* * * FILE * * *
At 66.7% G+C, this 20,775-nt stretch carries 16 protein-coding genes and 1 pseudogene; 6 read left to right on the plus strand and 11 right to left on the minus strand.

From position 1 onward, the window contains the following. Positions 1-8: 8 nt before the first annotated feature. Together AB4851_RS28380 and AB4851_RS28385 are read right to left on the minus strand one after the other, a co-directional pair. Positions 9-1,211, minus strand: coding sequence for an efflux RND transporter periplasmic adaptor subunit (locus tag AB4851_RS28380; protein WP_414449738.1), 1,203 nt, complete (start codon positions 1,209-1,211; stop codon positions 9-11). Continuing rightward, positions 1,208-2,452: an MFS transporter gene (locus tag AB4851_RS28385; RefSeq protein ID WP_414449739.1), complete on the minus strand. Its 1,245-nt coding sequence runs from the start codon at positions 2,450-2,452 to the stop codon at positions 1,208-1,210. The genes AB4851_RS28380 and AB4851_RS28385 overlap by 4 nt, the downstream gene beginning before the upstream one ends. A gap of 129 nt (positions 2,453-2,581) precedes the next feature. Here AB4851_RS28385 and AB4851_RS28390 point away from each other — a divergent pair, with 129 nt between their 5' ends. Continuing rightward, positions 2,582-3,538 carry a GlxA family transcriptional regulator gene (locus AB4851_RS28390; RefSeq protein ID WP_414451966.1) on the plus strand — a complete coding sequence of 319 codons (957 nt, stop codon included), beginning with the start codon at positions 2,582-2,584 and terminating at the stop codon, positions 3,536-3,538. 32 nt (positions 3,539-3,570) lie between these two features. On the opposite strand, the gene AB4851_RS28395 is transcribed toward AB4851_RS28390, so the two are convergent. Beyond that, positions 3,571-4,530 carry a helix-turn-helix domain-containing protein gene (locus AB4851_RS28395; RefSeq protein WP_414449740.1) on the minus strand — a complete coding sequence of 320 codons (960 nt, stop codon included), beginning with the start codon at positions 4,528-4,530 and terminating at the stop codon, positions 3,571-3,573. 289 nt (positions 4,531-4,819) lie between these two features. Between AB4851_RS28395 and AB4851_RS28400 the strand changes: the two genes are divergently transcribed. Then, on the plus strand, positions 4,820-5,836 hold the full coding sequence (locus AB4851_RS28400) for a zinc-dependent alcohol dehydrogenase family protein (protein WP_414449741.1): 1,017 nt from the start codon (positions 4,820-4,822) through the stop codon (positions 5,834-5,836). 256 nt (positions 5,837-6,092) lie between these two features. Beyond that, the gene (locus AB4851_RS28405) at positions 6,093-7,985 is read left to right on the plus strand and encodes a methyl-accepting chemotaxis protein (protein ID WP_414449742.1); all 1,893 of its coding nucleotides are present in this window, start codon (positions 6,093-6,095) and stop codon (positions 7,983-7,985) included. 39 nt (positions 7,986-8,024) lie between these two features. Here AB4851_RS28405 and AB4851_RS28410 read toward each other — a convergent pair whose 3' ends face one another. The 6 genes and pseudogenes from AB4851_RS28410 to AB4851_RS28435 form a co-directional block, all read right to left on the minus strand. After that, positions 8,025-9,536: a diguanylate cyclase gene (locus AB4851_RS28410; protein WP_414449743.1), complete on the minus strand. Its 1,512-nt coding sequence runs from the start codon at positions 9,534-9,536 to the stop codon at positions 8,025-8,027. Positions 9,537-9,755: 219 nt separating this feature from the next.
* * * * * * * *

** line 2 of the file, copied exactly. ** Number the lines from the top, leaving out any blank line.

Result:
From position 1 onward, the window contains the following. Positions 1-8: 8 nt before the first annotated feature. Together AB4851_RS28380 and AB4851_RS28385 are read right to left on the minus strand one after the other, a co-directional pair. Positions 9-1,211, minus strand: coding sequence for an efflux RND transporter periplasmic adaptor subunit (locus tag AB4851_RS28380; protein WP_414449738.1), 1,203 nt, complete (start codon positions 1,209-1,211; stop codon positions 9-11). Continuing rightward, positions 1,208-2,452: an MFS transporter gene (locus tag AB4851_RS28385; RefSeq protein ID WP_414449739.1), complete on the minus strand. Its 1,245-nt coding sequence runs from the start codon at positions 2,450-2,452 to the stop codon at positions 1,208-1,210. The genes AB4851_RS28380 and AB4851_RS28385 overlap by 4 nt, the downstream gene beginning before the upstream one ends. A gap of 129 nt (positions 2,453-2,581) precedes the next feature. Here AB4851_RS28385 and AB4851_RS28390 point away from each other — a divergent pair, with 129 nt between their 5' ends. Continuing rightward, positions 2,582-3,538 carry a GlxA family transcriptional regulator gene (locus AB4851_RS28390; RefSeq protein ID WP_414451966.1) on the plus strand — a complete coding sequence of 319 codons (957 nt, stop codon included), beginning with the start codon at positions 2,582-2,584 and terminating at the stop codon, positions 3,536-3,538. 32 nt (positions 3,539-3,570) lie between these two features. On the opposite strand, the gene AB4851_RS28395 is transcribed toward AB4851_RS28390, so the two are convergent. Beyond that, positions 3,571-4,530 carry a helix-turn-helix domain-containing protein gene (locus AB4851_RS28395; RefSeq protein WP_414449740.1) on the minus strand — a complete coding sequence of 320 codons (960 nt, stop codon included), beginning with the start codon at positions 4,528-4,530 and terminating at the stop codon, positions 3,571-3,573. 289 nt (positions 4,531-4,819) lie between these two features. Between AB4851_RS28395 and AB4851_RS28400 the strand changes: the two genes are divergently transcribed. Then, on the plus strand, positions 4,820-5,836 hold the full coding sequence (locus AB4851_RS28400) for a zinc-dependent alcohol dehydrogenase family protein (protein WP_414449741.1): 1,017 nt from the start codon (positions 4,820-4,822) through the stop codon (positions 5,834-5,836). 256 nt (positions 5,837-6,092) lie between these two features. Beyond that, the gene (locus AB4851_RS28405) at positions 6,093-7,985 is read left to right on the plus strand and encodes a methyl-accepting chemotaxis protein (protein ID WP_414449742.1); all 1,893 of its coding nucleotides are present in this window, start codon (positions 6,093-6,095) and stop codon (positions 7,983-7,985) included. 39 nt (positions 7,986-8,024) lie between these two features. Here AB4851_RS28405 and AB4851_RS28410 read toward each other — a convergent pair whose 3' ends face one another. The 6 genes and pseudogenes from AB4851_RS28410 to AB4851_RS28435 form a co-directional block, all read right to left on the minus strand. After that, positions 8,025-9,536: a diguanylate cyclase gene (locus AB4851_RS28410; protein WP_414449743.1), complete on the minus strand. Its 1,512-nt coding sequence runs from the start codon at positions 9,534-9,536 to the stop codon at positions 8,025-8,027. Positions 9,537-9,755: 219 nt separating this feature from the next.